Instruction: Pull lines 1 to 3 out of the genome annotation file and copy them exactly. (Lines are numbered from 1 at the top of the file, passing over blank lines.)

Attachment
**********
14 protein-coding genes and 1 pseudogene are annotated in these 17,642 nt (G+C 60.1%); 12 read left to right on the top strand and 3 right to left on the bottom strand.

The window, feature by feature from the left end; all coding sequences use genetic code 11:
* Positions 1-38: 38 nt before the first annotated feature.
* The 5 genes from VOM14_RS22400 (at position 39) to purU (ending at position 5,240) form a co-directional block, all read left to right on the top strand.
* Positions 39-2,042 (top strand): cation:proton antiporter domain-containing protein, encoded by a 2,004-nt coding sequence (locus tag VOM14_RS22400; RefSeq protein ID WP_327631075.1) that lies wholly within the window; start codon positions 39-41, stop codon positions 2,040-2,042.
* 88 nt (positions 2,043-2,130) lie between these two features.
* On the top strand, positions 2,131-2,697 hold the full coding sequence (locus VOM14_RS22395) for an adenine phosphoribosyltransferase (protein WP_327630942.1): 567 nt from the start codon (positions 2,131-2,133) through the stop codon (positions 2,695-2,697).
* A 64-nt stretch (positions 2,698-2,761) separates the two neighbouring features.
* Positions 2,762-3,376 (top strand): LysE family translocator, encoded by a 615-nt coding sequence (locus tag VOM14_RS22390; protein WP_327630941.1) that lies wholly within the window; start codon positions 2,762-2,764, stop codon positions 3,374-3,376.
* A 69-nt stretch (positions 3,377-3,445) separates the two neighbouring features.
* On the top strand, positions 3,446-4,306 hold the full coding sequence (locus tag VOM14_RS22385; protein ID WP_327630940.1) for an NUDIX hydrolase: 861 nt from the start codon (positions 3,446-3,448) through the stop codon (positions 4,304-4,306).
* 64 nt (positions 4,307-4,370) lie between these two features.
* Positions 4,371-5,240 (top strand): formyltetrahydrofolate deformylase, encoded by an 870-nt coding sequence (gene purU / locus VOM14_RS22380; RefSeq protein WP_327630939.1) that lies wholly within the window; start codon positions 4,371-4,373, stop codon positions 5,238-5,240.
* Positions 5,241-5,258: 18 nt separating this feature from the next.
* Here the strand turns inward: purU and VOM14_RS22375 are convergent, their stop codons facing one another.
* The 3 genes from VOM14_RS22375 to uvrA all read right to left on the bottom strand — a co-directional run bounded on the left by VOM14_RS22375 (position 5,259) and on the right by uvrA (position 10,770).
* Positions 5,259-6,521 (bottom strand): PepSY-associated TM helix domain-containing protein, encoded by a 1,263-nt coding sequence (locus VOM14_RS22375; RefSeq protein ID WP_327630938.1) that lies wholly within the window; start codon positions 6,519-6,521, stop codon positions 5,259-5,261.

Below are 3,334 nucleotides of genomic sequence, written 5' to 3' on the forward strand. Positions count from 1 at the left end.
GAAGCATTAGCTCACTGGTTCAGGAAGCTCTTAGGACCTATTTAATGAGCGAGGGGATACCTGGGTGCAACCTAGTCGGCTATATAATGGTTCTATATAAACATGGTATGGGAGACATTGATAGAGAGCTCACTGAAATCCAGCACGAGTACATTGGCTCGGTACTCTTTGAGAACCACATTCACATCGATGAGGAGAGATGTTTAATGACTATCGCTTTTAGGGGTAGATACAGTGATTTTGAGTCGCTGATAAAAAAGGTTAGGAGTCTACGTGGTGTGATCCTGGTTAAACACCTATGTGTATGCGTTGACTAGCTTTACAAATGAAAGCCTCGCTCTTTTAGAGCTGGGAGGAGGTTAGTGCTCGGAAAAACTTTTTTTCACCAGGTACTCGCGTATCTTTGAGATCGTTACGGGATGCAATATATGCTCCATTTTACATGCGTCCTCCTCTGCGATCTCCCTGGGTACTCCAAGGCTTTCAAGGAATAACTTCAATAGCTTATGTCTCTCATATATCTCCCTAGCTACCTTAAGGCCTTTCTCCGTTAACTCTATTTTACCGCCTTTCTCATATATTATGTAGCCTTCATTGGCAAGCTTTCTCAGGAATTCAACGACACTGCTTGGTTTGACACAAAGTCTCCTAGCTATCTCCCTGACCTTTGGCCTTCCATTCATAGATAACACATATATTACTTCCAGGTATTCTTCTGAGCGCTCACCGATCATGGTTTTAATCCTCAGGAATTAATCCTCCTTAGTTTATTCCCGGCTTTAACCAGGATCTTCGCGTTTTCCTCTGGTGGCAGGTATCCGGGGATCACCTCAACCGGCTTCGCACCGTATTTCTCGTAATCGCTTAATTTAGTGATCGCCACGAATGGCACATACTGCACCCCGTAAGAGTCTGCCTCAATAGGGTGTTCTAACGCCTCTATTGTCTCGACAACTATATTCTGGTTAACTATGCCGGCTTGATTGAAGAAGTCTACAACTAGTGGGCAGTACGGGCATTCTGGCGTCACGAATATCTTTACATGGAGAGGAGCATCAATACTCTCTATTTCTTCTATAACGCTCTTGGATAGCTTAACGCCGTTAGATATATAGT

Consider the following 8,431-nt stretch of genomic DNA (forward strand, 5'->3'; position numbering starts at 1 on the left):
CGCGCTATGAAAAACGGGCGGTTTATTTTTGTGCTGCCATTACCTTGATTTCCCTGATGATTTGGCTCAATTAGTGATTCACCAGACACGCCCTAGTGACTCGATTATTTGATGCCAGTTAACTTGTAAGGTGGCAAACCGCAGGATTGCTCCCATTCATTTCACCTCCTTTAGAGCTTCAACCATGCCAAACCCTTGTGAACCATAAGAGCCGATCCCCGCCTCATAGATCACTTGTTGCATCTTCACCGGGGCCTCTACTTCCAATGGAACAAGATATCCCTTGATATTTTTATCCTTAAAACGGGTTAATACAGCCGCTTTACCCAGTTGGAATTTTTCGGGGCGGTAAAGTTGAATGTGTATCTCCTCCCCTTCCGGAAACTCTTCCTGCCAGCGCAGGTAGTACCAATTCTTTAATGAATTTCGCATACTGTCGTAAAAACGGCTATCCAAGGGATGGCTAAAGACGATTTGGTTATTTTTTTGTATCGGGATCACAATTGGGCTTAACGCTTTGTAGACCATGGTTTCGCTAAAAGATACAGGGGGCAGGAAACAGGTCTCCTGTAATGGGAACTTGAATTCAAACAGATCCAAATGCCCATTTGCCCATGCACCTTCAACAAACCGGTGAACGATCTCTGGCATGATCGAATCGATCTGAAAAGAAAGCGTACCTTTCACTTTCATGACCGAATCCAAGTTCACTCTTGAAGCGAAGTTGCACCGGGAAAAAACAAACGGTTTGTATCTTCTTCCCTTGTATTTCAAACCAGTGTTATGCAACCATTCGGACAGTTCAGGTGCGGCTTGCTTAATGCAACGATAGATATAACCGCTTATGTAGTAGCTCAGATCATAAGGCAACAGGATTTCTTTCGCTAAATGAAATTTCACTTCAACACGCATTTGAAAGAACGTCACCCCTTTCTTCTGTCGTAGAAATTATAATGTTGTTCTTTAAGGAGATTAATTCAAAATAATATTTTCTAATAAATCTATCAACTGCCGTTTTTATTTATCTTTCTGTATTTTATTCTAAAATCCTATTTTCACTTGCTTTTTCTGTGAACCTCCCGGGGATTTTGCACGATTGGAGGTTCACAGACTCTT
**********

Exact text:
14 protein-coding genes and 1 pseudogene are annotated in these 17,642 nt (G+C 60.1%); 12 read left to right on the top strand and 3 right to left on the bottom strand.

The window, feature by feature from the left end; all coding sequences use genetic code 11:
* Positions 1-38: 38 nt before the first annotated feature.